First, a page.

A social scientist’s reflections on the opportunities and challenges of publishing in scientific journals.
by Greg Hollin
In October, Warren Pearce (of The University of Sheffield) and I published an article snappily titled Autism scientists’ reflections on the opportunities and challenges of public engagement: A qualitative analysis in the Journal of Autism and Developmental Disorders. As you might gather from the title, the article is concerned with the ways in which scientists (experimental psychologists and neuroscientists, in particular) understand their interactions with autistic individuals.
The article is available open access so you can click on the above link and have a read. If you don’t have time, though:
Our core finding is that researchers describe engagement activities as particularly difficult due to an interaction between substantive political differences within the autistic community and impairments specific to autism. While existing research has noted conflict and political difference within the autism community…, that impairments—most notably socio-communicative impairments—are perceived by some of our interviewees to significantly affect engagement is an important and novel finding which has consequences for determining the nature of future engagement activities. (Hollin & Pearce, online first, p.2)
As is hinted at in this quote, our hope is that this paper will encourage scientists to, first, dwell upon how they go about conducting public engagement activities; second, devote time to developing mechanisms and venues for engagement which allow fruitful dialogue; and third, accept that dissensus is an inevitable part of the politics of autism, something to be embraced rather than feared.
Publishing something new is always a bit scary – you never know if it will be well received, roundly bashed, or simply ignored – but publishing social science in a scientific outlet comes with extra dose of trepidation. JADD is a high-profile journal – Google Scholar ranks it the number 1 journal for both ‘child and adolescent psychology’ and ‘developmental disabilities’ – and overwhelmingly publishes quantitative work. Pieces like ours stick out like a sore thumb in this context and can receive kick-back from scholarly communities who aren’t used to reading sociological analyses and may, in some instances, doubt the value of qualitative research or even the motives of the researchers. The last time Warren and myself published a qualitative piece together in a scientific context (in Nature Climate Change) the paper received a mixed response and, despite a significant amount of debate, I don’t feel that we ever got very close to a satisfying conclusion or rapprochement.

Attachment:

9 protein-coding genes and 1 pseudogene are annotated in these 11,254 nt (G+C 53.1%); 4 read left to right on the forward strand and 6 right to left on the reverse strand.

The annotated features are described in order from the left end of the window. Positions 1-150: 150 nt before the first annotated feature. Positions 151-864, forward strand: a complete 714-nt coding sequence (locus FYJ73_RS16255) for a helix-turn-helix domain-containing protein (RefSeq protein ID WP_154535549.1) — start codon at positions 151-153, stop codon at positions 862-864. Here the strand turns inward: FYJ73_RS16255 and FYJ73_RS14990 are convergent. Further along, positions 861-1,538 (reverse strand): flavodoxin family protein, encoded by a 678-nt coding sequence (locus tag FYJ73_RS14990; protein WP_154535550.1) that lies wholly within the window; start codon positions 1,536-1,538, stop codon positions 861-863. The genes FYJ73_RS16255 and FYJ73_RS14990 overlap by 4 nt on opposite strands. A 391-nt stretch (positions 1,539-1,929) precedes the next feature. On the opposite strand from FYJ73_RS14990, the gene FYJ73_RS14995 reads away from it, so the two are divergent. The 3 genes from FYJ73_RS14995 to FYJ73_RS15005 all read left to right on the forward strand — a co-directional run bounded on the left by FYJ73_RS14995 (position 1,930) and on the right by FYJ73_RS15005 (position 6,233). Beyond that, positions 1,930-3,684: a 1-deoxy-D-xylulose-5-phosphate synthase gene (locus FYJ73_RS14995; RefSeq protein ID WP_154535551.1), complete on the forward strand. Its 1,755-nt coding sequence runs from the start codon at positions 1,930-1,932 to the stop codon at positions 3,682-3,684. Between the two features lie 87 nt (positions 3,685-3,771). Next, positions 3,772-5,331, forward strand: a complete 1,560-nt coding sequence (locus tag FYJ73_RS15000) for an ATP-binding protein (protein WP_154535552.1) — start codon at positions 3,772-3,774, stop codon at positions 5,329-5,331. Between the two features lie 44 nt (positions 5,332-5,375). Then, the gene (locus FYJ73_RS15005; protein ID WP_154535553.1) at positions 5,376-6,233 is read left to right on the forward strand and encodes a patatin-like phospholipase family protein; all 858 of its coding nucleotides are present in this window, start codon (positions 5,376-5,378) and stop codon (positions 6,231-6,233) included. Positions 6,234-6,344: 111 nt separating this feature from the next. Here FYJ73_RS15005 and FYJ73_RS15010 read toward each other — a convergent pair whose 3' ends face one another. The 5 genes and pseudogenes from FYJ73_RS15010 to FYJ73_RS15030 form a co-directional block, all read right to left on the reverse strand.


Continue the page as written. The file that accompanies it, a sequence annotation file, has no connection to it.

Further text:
It is early days, but it seems like the response to this paper is more positive. The article has been downloaded over 3,000 times; has been blogged about and discussed on a podcast by the Autism Science Foundation; and has received generally positive feedback on social media. Jack Cusack, director of science at Austistica, the UK’s autism research charity, described an ‘Interesting and important article on the importance of embracing dissensus (as well consensus) and productive dialogue with respect to public engagement in autism research.’
Not every response has been positive, of course. One criticism is that we should have been harsher on scientists who could be read as blaming autistic people for any failings in public engagement activities. We understand this criticism, and it would be churlish to quell dissensus when the paper encourages us to embrace it! Because I only spoke to scientists (this paper emerges from my PhD, which was concerned with autism science more broadly) we’re simply unable to a) say what ‘really’ happens during engagement or b) present counter-positions from autistic self-advocates. We do try to push back where appropriate – stating, for example, that any ‘assertion that the autistic individual is the ‘problem’ in engagement, in particular, can and probably should be problematized’ (p.8) – but there is much work left to be done in the area and it will need to improve on our piece.
For Warren and myself, it’s been great to have a positive experience publishing in an outlet such as JADD, which is so different to the places I’ve published other work from this project. We’re both now working on our own projects which consider other arenas where there is a significant degree of dissensus: Warren’s Making Climate Social considers climate science debate on social media, whereas my own recently launched Hard Knock Life (website forthcoming!) looks at head injury in sport.We’re hope to build on this experience in order to continue a productive dialogue between scientists, stakeholders, and sociologists.